Mr. Jeremy Corbyn (Islington, North) : Does the Home Secretary accept that the organisers of the march, and I was there to witness it-- [ Hon. Members :-- "Ah!"]--did everything possible to ensure that there was a large and peaceful demonstration? Will the right hon. and learned Gentleman reconsider his reply to my right hon. Friend the Member for Chesterfield (Mr. Benn) and call for an open public inquiry into all the events of last Saturday? If he does not do that, the question of who caused the violence and the policing tactics--[ Hon. Members :-- "Oh!"] I thought that the purpose of an inquiry was to try to find the causes of something. Conservative Members appear to have made up their minds already.

I ask the Home Secretary also to pass on to the Prime Minister and the Cabinet that the basic cause of the large

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demonstration on Saturday and all the other demonstrations is the manifestly absurd, unjust and mediaeval tax known as the poll tax and that demonstrations--peaceful demonstrations--will continue. The issue will not go away until the poll tax is removed.

Mr. Waddington : I did not think that we would have to wait all that long for it--not a word of condemnation of the violence came from the hon. Gentleman, yet he must have seen the vicious scenes on television. When he talks about an unjust tax, he must realise that he is encouraging violence of that sort.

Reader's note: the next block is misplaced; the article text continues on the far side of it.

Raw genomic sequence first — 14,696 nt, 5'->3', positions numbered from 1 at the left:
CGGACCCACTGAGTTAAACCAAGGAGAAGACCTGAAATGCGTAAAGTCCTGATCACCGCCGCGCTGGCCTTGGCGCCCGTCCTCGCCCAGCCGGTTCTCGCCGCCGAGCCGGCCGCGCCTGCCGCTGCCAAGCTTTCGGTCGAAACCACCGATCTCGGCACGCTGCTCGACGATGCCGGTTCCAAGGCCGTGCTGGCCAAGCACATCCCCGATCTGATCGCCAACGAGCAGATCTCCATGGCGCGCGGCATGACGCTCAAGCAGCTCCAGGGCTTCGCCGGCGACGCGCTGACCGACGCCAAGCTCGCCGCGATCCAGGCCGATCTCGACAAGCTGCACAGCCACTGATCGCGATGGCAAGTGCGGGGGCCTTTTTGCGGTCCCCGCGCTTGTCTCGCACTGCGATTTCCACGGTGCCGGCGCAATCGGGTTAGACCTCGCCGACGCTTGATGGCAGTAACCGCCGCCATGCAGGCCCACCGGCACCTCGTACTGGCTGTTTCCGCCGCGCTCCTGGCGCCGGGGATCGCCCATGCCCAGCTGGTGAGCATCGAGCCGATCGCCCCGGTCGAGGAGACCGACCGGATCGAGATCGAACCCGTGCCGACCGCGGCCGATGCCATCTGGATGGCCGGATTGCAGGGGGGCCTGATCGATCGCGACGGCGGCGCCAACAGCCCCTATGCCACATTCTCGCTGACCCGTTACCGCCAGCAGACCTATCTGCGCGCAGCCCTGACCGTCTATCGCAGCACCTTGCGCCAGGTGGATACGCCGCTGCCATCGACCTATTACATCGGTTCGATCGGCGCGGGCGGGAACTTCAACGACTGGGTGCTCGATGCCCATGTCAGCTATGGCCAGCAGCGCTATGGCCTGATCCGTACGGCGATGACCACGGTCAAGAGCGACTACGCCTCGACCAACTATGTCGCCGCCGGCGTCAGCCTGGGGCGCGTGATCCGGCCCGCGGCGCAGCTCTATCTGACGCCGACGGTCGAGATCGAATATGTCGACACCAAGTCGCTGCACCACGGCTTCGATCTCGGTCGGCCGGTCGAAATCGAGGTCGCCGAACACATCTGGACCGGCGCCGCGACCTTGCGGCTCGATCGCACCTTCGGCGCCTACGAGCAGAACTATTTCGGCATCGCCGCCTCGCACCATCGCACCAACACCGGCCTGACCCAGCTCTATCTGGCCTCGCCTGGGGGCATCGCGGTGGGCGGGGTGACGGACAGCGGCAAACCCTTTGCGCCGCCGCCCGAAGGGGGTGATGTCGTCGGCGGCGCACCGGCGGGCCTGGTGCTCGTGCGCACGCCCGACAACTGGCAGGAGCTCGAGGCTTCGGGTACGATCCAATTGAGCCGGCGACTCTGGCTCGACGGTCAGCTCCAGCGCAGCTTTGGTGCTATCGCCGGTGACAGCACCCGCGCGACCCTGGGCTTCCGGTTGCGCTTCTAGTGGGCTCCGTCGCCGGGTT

Mr. Ivor Stanbrook (Orpington) : The bigger the demonstration the easier it is for violent elements to infiltrate it and the greater the danger that peaceful bystanders and those thinking that they are taking part in a peaceful demonstration will get hurt. Will my right hon. and learned Friend now consider whether we should reintroduce into our law a provision similar to the Riot Act so that people who are caught up in such circumstances and are likely to get hurt will have proper notice that they will be participating in a criminal enterprise unless they depart immediately?

Mr. Waddington : I doubt very much whether attempting to read the Riot Act would have had any effect on the events on Saturday, when a section of the crowd seemed determined to cause trouble and certainly would not have heard a single word of the Riot Act if it had been read to them.

Mr. George Galloway (Glasgow, Hillhead) : I was a speaker at the rally in Trafalgar square on Saturday and an eye-witness to the appalling scenes that the House is now discussing. My views on those scenes were widely quoted in yesterday's newspapers. I hope that the Home Secretary will acknowledge that and that I need not repeat them today.